Please stop with the excessive amount of 'var' usage

"Writing code isn't hard, reading code is."

Over the years a lot of tasty nice features have arrived in .NET and C# specifically. The addition of anonymous variables was a very welcome addition arriving at the same time as LINQ, to help create new "on the fly" objects from data being queried. As an example, if you only want parts of a table of Users selected, you'll be able to write something like

var userInfo = context.Set<User>().Select(u => new {u.UserId, u.UserName});

This is excellent! You now have userInfo as an enumerable anonymous object containing UserIds and UserNames, and in this EF example, it saves you from selecting all the data in the entire table. This is good, this is all working as intended.

Now, the way var works has to be generic enough to handle everything thrown at it, which means it will also work fine in cases where you don't use it to imply an anonymous type, as an example here, let's say I want all of the users, I'm allowed to write

var userInfo = context.Set<User>();

Despite userInfo now not being an anonymous object, it's actually a DbSet<User>. Regardless, this will let me iterate over the collection of users by looping through userInfo. As a comparison all of these following statements will give me this same option.

var u1 = context.Set<User>();
var u2 = context.Set<User>().Select(u => u);
var u3 = context.Set<User>().ToList();

All these vars can be used in a foreach loop in the exact same way, yet they are very different object types, something you either have to know or use a mouse-over to identify. (Bonus points if you're able to tell how many database-queries would actually be executed by these three lines alone, provided context is an EF-context.)

So, what's the big deal? It all works!

The issue here is that these are very simple examples of the issue I'm trying to explain. In the real world, there are infinitely more complex queries, especially when it comes to LINQ and other methods which may or may not have a descriptive method in terms of what it might be returning. Why would you intentionally obfuscate the return value of a method by replacing say IQueryable<IGrouping<int, User>> with a var? Sure, your intellisense in Visual Studio will let you know what you can and can't do - you can decipher the 10-line long LINQ query to try to work out what's going on - maybe you can even tell by the name of the variable, that is, if it hasn't gone through a refactor where the method changed, yet the variable remained the same. You really shouldn't have to do this, you should be able to just see it right there on the line what kind of object we're dealing with.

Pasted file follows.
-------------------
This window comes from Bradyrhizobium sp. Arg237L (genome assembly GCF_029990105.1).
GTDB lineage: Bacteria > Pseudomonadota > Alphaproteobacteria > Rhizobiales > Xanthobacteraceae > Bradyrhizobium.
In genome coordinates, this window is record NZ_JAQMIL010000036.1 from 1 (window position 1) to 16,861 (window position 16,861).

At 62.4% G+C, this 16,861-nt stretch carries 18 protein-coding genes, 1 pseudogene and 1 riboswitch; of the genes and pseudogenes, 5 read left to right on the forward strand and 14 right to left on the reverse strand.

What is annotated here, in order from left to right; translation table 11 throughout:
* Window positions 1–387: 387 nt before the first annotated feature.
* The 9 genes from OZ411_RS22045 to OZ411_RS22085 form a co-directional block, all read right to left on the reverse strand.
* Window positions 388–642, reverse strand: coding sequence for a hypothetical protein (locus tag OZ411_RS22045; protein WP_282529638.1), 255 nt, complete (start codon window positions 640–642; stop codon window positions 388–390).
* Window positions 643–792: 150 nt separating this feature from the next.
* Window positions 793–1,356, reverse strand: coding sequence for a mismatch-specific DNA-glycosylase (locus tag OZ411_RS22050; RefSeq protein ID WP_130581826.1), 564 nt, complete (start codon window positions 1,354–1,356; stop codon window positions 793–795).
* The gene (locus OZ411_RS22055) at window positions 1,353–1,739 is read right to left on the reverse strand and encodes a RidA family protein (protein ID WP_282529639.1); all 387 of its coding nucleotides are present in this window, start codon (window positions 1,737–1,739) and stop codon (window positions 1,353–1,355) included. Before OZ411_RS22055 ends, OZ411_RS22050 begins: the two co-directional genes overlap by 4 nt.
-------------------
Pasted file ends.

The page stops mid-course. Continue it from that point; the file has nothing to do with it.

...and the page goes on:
I've done a number of code reviews where a huge portion of it is skimming through code to look for crazy usages of certain objects, and with the addition and extensive usage of vars for everything, this work simply takes longer and gets more tedious. Instead of relying on what could've been written right there, I need to either guess/assume what a method is returning, or actually stop and check. If this is done in a version comparison as well, intellisense/tooltips might not be there to help either, making it even worse to deal with. The funniest part to me is watching an excessive amounts of comments being descriptive all over the code, yet, still obfuscating the types through using var.

One of the primary culprits of this trend is also what I hope can reverse it. Yes, I'm looking at you ReSharper.

A tool used by "most" professional developers on top of their Visual Studio IDE, their default behavior in terms of cleaning up the code is suggesting to change every variable declaration to var. In my mind, the person who made this decision has to be a jealous and vindictive JavaScript individual who saw his opportunity to attempt to inflict the same pain of unstructured declarations unto the C#-developer population that he deals with on a daily basis, or an old VB.NET-developer who longed for the days before VB-Strict was implemented solution-wide at his company.

In their article regarding this option, they cite "Improved Readability" as the reason why it's enabled, which, to me makes little sense. Yes, it's easier to read the word var than what could potentially a long type name, but it's not a matter of reading English here. We're reading code, which means getting the understanding of the code should take precedence over any syntactic sugar we might feel like adding.

Don't get me wrong, ReSharper is a very helpful tool for most developers, I just feel that they should've defaulted to being more descriptive. Note that their article also easily explains how to invert the process to remove all vars from your projects, so it's simple to make it help you towards a better and more descriptive tomorrow.

On the same note regarding ReSharper, I strongly suggest to not always go with their refactoring advice. The best example is for some of those cases when it says "This loop can be converted into a LINQ expression", you let ReSharper do its thing and end up with a LINQ expression which surely will awaken Cthulhu by the time any developer is able to work out what the in the actual hell is going on. Simple rule here should be, if you follow a ReSharper refactor suggestion and can't immediately work out what it does, or find the previous method to be a lot more readable, revert it. This will save you and your coworkers debugging time in the long run.

(I'm sure someone will bring up the fact that I've used var in the past in my articles, my "excuse" for that is simply that I was taking screenshots of my code, and it made everything easier to fit into the picture.)

Comments (1) -

  • You rang? Ph'nglui mglw'nafh Cthulhu R'lyeh wgah'nagl fhtagn!

Add comment

Loading